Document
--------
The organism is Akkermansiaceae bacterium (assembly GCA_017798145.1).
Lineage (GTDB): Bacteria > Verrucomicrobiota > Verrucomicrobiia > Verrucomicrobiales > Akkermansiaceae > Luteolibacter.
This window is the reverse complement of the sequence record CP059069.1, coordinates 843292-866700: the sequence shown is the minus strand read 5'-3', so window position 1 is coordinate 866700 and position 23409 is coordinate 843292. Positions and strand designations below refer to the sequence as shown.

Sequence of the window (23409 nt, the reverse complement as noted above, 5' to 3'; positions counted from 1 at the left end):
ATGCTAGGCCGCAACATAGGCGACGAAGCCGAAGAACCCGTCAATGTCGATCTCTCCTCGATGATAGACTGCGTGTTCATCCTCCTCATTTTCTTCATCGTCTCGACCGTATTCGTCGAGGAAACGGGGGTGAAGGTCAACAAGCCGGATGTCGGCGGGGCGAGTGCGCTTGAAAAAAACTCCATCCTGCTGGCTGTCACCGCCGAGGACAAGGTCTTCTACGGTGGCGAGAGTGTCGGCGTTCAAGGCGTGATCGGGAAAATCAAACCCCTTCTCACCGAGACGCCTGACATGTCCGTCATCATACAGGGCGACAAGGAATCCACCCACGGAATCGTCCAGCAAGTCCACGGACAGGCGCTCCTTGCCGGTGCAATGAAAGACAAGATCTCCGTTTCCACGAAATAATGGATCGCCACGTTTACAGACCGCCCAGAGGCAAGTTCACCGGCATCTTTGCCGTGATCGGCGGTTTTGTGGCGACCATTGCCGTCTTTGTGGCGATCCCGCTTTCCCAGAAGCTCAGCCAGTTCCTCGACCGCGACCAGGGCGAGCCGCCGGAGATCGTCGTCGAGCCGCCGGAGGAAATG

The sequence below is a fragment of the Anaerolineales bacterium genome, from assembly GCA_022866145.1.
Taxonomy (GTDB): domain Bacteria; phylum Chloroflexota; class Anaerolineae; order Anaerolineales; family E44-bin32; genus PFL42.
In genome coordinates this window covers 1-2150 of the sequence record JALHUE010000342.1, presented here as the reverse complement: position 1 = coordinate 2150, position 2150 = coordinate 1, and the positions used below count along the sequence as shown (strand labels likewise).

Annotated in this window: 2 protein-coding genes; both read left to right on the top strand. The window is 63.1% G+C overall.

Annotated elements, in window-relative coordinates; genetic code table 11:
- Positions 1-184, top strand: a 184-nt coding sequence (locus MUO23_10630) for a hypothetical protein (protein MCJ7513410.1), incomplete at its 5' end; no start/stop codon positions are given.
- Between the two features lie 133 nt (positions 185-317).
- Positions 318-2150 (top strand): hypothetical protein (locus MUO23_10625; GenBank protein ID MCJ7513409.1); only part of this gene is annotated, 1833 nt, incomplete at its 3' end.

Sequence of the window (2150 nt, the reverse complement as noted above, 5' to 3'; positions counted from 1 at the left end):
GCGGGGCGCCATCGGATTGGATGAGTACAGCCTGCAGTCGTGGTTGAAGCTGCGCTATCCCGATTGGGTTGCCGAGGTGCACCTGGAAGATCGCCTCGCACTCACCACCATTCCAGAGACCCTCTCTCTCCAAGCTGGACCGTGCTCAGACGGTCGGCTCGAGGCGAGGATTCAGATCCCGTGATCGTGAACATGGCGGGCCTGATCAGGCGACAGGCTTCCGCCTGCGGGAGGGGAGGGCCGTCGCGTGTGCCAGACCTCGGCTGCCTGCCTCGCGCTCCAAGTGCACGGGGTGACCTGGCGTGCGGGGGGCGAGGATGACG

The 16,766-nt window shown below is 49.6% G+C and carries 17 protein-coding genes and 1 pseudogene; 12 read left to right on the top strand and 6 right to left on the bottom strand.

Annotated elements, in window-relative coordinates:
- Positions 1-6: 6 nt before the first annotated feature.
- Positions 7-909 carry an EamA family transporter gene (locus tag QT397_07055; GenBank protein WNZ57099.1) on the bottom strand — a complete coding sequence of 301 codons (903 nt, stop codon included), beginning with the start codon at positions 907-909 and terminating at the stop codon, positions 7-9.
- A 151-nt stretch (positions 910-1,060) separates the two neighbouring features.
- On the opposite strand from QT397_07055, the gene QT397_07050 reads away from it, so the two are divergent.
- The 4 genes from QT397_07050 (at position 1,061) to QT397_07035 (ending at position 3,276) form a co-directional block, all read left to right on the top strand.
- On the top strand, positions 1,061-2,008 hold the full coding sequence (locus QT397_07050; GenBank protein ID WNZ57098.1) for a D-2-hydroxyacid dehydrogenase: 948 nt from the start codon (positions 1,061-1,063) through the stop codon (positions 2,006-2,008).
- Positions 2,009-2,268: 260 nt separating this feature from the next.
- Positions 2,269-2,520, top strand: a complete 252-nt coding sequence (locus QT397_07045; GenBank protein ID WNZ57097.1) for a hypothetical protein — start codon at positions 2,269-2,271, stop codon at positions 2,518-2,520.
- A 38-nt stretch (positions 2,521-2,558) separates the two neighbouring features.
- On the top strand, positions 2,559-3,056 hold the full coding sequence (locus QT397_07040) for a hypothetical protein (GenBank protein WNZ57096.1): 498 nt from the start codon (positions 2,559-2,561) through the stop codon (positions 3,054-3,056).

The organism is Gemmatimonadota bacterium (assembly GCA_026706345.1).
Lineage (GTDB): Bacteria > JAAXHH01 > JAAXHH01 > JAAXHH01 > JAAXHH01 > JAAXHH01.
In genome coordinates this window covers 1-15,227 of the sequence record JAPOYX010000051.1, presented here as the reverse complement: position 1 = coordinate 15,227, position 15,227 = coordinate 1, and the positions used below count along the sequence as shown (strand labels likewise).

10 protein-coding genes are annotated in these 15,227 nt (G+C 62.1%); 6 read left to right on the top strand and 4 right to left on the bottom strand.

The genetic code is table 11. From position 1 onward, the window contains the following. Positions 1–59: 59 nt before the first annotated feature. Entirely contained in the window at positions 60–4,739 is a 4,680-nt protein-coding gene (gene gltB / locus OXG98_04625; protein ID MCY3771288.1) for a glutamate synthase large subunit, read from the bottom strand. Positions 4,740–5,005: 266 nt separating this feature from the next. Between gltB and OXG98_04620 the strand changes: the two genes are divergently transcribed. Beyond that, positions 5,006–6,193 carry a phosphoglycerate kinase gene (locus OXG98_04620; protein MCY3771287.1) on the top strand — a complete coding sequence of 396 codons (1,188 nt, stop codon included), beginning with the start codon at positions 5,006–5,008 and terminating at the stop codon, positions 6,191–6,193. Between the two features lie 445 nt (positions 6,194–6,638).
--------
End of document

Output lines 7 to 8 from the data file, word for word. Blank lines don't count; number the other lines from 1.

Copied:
Taxonomy (GTDB): domain Bacteria; phylum Chloroflexota; class Anaerolineae; order Anaerolineales; family E44-bin32; genus PFL42.
In genome coordinates this window covers 1-2150 of the sequence record JALHUE010000342.1, presented here as the reverse complement: position 1 = coordinate 2150, position 2150 = coordinate 1, and the positions used below count along the sequence as shown (strand labels likewise).